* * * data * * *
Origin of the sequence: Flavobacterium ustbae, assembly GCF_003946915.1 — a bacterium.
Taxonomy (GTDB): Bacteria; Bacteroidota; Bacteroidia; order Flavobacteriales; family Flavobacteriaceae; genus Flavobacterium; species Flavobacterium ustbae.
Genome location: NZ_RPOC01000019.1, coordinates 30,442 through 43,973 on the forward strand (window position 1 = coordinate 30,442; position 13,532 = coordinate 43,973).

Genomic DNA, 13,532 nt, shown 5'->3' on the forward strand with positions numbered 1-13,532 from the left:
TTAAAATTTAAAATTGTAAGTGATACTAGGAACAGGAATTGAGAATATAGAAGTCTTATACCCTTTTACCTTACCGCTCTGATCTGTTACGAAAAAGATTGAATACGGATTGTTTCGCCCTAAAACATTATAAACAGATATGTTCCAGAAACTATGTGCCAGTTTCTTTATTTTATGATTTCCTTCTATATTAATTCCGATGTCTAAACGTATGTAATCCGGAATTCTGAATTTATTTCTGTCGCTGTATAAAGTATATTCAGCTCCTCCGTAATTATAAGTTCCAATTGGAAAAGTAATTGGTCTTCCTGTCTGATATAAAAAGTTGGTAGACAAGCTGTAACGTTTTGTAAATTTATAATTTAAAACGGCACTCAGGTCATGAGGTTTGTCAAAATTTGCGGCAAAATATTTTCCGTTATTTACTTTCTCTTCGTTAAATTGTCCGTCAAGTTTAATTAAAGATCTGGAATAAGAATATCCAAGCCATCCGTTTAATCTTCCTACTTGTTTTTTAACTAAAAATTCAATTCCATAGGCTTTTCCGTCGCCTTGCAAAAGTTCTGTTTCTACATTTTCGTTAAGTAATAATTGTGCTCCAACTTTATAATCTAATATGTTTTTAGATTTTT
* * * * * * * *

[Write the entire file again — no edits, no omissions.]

Origin of the sequence: Flavobacterium ustbae, assembly GCF_003946915.1 — a bacterium.
Taxonomy (GTDB): Bacteria; Bacteroidota; Bacteroidia; order Flavobacteriales; family Flavobacteriaceae; genus Flavobacterium; species Flavobacterium ustbae.
Genome location: NZ_RPOC01000019.1, coordinates 30,442 through 43,973 on the forward strand (window position 1 = coordinate 30,442; position 13,532 = coordinate 43,973).

Genomic DNA, 13,532 nt, shown 5'->3' on the forward strand with positions numbered 1-13,532 from the left:
TTAAAATTTAAAATTGTAAGTGATACTAGGAACAGGAATTGAGAATATAGAAGTCTTATACCCTTTTACCTTACCGCTCTGATCTGTTACGAAAAAGATTGAATACGGATTGTTTCGCCCTAAAACATTATAAACAGATATGTTCCAGAAACTATGTGCCAGTTTCTTTATTTTATGATTTCCTTCTATATTAATTCCGATGTCTAAACGTATGTAATCCGGAATTCTGAATTTATTTCTGTCGCTGTATAAAGTATATTCAGCTCCTCCGTAATTATAAGTTCCAATTGGAAAAGTAATTGGTCTTCCTGTCTGATATAAAAAGTTGGTAGACAAGCTGTAACGTTTTGTAAATTTATAATTTAAAACGGCACTCAGGTCATGAGGTTTGTCAAAATTTGCGGCAAAATATTTTCCGTTATTTACTTTCTCTTCGTTAAATTGTCCGTCAAGTTTAATTAAAGATCTGGAATAAGAATATCCAAGCCATCCGTTTAATCTTCCTACTTGTTTTTTAACTAAAAATTCAATTCCATAGGCTTTTCCGTCGCCTTGCAAAAGTTCTGTTTCTACATTTTCGTTAAGTAATAATTGTGCTCCAACTTTATAATCTAATATGTTTTTAGATTTTT